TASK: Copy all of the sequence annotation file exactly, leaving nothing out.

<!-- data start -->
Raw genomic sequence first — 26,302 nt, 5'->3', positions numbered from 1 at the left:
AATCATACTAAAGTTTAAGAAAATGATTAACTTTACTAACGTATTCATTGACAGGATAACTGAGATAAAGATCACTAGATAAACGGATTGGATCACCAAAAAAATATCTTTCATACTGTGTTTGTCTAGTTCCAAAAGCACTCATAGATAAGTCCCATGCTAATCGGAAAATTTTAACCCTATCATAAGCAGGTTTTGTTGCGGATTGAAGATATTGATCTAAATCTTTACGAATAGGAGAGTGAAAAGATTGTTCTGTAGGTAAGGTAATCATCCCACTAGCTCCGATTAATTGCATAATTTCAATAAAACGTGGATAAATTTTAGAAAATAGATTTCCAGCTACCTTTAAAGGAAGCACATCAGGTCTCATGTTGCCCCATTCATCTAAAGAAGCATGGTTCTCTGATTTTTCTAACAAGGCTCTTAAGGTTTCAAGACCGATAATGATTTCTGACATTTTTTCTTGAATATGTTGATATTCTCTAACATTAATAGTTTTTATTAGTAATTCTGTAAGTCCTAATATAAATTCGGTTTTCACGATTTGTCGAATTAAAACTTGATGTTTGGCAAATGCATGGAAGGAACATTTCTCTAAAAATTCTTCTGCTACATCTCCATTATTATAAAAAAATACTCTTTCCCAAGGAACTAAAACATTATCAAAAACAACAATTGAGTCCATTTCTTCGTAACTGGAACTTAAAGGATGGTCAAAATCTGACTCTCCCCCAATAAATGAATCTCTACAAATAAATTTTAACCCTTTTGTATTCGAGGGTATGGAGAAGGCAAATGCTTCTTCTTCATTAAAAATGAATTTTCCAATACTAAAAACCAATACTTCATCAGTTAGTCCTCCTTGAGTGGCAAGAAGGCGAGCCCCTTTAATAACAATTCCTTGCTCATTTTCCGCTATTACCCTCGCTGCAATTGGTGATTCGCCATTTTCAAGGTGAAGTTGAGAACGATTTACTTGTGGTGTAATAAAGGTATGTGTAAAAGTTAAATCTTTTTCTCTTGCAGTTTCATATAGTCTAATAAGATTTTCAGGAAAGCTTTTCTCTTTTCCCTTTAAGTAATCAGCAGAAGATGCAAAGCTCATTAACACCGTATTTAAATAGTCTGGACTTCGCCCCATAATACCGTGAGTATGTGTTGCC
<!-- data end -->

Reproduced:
Raw genomic sequence first — 26,302 nt, 5'->3', positions numbered from 1 at the left:
AATCATACTAAAGTTTAAGAAAATGATTAACTTTACTAACGTATTCATTGACAGGATAACTGAGATAAAGATCACTAGATAAACGGATTGGATCACCAAAAAAATATCTTTCATACTGTGTTTGTCTAGTTCCAAAAGCACTCATAGATAAGTCCCATGCTAATCGGAAAATTTTAACCCTATCATAAGCAGGTTTTGTTGCGGATTGAAGATATTGATCTAAATCTTTACGAATAGGAGAGTGAAAAGATTGTTCTGTAGGTAAGGTAATCATCCCACTAGCTCCGATTAATTGCATAATTTCAATAAAACGTGGATAAATTTTAGAAAATAGATTTCCAGCTACCTTTAAAGGAAGCACATCAGGTCTCATGTTGCCCCATTCATCTAAAGAAGCATGGTTCTCTGATTTTTCTAACAAGGCTCTTAAGGTTTCAAGACCGATAATGATTTCTGACATTTTTTCTTGAATATGTTGATATTCTCTAACATTAATAGTTTTTATTAGTAATTCTGTAAGTCCTAATATAAATTCGGTTTTCACGATTTGTCGAATTAAAACTTGATGTTTGGCAAATGCATGGAAGGAACATTTCTCTAAAAATTCTTCTGCTACATCTCCATTATTATAAAAAAATACTCTTTCCCAAGGAACTAAAACATTATCAAAAACAACAATTGAGTCCATTTCTTCGTAACTGGAACTTAAAGGATGGTCAAAATCTGACTCTCCCCCAATAAATGAATCTCTACAAATAAATTTTAACCCTTTTGTATTCGAGGGTATGGAGAAGGCAAATGCTTCTTCTTCATTAAAAATGAATTTTCCAATACTAAAAACCAATACTTCATCAGTTAGTCCTCCTTGAGTGGCAAGAAGGCGAGCCCCTTTAATAACAATTCCTTGCTCATTTTCCGCTATTACCCTCGCTGCAATTGGTGATTCGCCATTTTCAAGGTGAAGTTGAGAACGATTTACTTGTGGTGTAATAAAGGTATGTGTAAAAGTTAAATCTTTTTCTCTTGCAGTTTCATATAGTCTAATAAGATTTTCAGGAAAGCTTTTCTCTTTTCCCTTTAAGTAATCAGCAGAAGATGCAAAGCTCATTAACACCGTATTTAAATAGTCTGGACTTCGCCCCATAATACCGTGAGTATGTGTTGCC